Friday, December 8, 2017

Updating AWS Autoscaling Launch Configs with a new AMI using Lambda

Amazon provides a great article on using Lambda to automate updating the AMI of an auto scaling group's launch configuration.  The only problem with their provided code is that the existing launch configuration's storage settings (ebs volumes) are not kept, so the new launch config has no disks specified, resulting in new launches using the AMI's default settings.

Since an AMI may be generic, the storage settings may be specific to different use cases.

I took their example code and altered it slightly.  In the version below, there is an additional lookup for the existing root volume information, which is then applied to the newly generated launch config.  My change only looks for the root volume since that fits my use-case, but someone smart can adjust to loop through and keep all storage assignments, if needed.

Lambda code:

from __future__ import print_function

import json
import datetime
import time
import boto3

print('Loading function')


def lambda_handler(event, context):
    print("Received event: " + json.dumps(event, indent=2))

    # get autoscaling client
    client = boto3.client('autoscaling')
    clientEc2 = boto3.client('ec2')

    # get object for the ASG we're going to update, filter by name of target ASG
    response = client.describe_auto_scaling_groups(AutoScalingGroupNames=[event['targetASG']])

    if not response['AutoScalingGroups']:
        return 'No such ASG'

    # get name of InstanceID in current ASG that we'll use to model new Launch Configuration after
    sourceInstanceId = response.get('AutoScalingGroups')[0]['Instances'][0]['InstanceId']
     
    # get the snapshotID of the source AMI
    responseAmi = clientEc2.describe_images(ImageIds=[event['newAmiID']])
    sourceAmiSnapshot = responseAmi.get('Images')[0]['BlockDeviceMappings'][0]['Ebs']['SnapshotId']
    print('New source AMI: ' + event['newAmiID'] + " has snapshot ID: " + sourceAmiSnapshot)
     
    # get block device mapping (by default boto doesn't copy this)
    sourceLaunchConfig = response.get('AutoScalingGroups')[0]['LaunchConfigurationName']
    print('current launch config name:' + sourceLaunchConfig)
    responseLC = client.describe_launch_configurations(LaunchConfigurationNames=[sourceLaunchConfig])
    sourceBlockDevices = responseLC.get('LaunchConfigurations')[0]['BlockDeviceMappings']
    print('Current LC block devices:')
    print(sourceBlockDevices[0]['Ebs'])
    sourceBlockDevices[0]['Ebs']['SnapshotId'] = sourceAmiSnapshot
    print('New LC block devices (snapshotID changed):')
    print(sourceBlockDevices[0]['Ebs'])

    # create LC using instance from target ASG as a template, only diff is the name of the new LC and new AMI
    timeStamp = time.time()
    timeStampString = datetime.datetime.fromtimestamp(timeStamp).strftime('%Y-%m-%d-%H-%M-%S')
    newLaunchConfigName = event['targetASG'] + '_'+ event['newAmiID'] + '_' + timeStampString
    print('new launch config name: ' + newLaunchConfigName)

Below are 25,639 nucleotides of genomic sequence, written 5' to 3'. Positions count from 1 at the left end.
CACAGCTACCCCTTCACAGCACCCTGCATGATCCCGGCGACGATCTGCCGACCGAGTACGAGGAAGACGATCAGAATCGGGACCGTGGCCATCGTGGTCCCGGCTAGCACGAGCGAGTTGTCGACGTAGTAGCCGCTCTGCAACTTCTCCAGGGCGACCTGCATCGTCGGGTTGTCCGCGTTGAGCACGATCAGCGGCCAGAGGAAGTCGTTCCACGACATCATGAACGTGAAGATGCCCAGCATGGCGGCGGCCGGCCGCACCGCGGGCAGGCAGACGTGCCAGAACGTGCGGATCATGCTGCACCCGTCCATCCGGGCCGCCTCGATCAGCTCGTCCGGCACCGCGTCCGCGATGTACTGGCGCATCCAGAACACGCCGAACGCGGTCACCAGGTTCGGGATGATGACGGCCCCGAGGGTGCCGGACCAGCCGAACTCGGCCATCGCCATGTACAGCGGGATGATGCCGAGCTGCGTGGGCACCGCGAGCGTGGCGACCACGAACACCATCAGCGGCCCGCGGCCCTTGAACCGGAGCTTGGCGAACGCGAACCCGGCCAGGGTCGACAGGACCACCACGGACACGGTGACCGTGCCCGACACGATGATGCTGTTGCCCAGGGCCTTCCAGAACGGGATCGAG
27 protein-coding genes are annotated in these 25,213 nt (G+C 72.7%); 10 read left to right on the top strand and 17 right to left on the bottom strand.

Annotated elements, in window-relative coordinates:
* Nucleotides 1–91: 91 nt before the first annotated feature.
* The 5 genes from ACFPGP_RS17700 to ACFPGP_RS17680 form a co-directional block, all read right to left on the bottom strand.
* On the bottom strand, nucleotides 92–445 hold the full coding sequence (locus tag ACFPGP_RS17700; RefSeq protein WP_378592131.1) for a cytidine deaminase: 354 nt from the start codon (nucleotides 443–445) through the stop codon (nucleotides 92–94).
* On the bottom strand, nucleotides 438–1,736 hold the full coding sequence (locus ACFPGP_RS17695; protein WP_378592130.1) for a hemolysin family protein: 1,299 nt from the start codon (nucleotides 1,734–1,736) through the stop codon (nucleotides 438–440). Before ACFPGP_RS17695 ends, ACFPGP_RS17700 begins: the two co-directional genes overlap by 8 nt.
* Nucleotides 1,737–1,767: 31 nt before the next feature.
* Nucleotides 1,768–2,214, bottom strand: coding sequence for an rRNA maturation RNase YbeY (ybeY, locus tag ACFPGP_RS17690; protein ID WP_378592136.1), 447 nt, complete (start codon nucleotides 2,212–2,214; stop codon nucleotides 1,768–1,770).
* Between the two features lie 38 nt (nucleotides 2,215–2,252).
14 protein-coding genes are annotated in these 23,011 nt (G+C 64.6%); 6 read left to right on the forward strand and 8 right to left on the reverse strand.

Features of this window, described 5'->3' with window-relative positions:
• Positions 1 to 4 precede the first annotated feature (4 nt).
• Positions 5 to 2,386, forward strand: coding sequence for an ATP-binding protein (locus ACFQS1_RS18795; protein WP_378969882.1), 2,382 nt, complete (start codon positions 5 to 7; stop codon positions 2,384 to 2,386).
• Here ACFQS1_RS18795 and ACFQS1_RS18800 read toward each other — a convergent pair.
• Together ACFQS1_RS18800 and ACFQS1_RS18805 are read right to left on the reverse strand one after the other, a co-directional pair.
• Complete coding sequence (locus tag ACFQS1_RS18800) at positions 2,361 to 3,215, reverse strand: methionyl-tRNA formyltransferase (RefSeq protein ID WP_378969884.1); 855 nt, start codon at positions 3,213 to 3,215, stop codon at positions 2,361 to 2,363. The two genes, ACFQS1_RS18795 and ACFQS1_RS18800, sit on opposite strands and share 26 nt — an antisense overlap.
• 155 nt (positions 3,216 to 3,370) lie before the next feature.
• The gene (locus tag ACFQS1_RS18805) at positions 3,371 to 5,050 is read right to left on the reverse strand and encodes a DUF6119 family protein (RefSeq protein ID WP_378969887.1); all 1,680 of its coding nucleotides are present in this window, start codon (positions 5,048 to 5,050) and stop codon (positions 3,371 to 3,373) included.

client.create_launch_configuration(
        InstanceId = sourceInstanceId,
        LaunchConfigurationName=newLaunchConfigName,
        ImageId= event['newAmiID'],
        BlockDeviceMappings = sourceBlockDevices )

    # update ASG to use new LC
    response = client.update_auto_scaling_group(AutoScalingGroupName = event['targetASG'],LaunchConfigurationName = newLaunchConfigName)

    return 'Updated ASG `%s` with new launch configuration `%s` which includes AMI `%s`.' % (event['targetASG'], newLaunchConfigName, event['newAmiID'])

Or, see a gist

Example call:

$ aws lambda invoke --invocation-type RequestResponse --function-name autoscaling_update_ami --log-type Tail --region us-west-2 --payload '{"newAmiID": "ami-123456", "targetASG": "my-fun-asg"}' 


Monday, March 6, 2017

Calling AWS for current nodes in a group instead of hardcoding public IPs

When integrating CI/CD with cloud instances, the old-school method of specifying a server IP is problematic since a well-architected cloud solution allows for instance to be replaced as needed.  Instead, Jenkins or other processes should verify the current running nodes before issuing a connection attempt.

Below is a sample query that return the public DNS names of servers tagged with a certain value (Group=fancyapp1).

aws ec2 describe-instances  --region us-east-1 --filters "Name=tag:Group,Values=fancyapp1" --output json --query 'Reservations[*].Instances[*].{Name:Tags[?Key==`Name`].Value,PublicIP:PublicIpAddress}'

see gist

The response would look like:

[
    [
        {
            "Name": [
                "myfancyappserver-1516203598"
            ],
            "PublicIP": "52.187.211.151"
        }
    ],
    [
        {
            "Name": [
                "myfancyappserver2-1516200980"
            ],
            "PublicIP": "52.211.223.141"
        }
    ]
]

Or, if you just want the first node, change Reservations[*] to Reservations[0].  And if you only want the public IP, remove the Name: part of the query and change output to --text:

aws ec2 describe-instances  --region us-east-1 --filters "Name=tag:Group,Values=myfancyapp1" --output text --query 'Reservations[0].Instances[*].{PublicIP:PublicIpAddress}'

In this case the output would be:

52.187.211.151

From the source script, you could just set the result of the above to a variable for the server to connect to.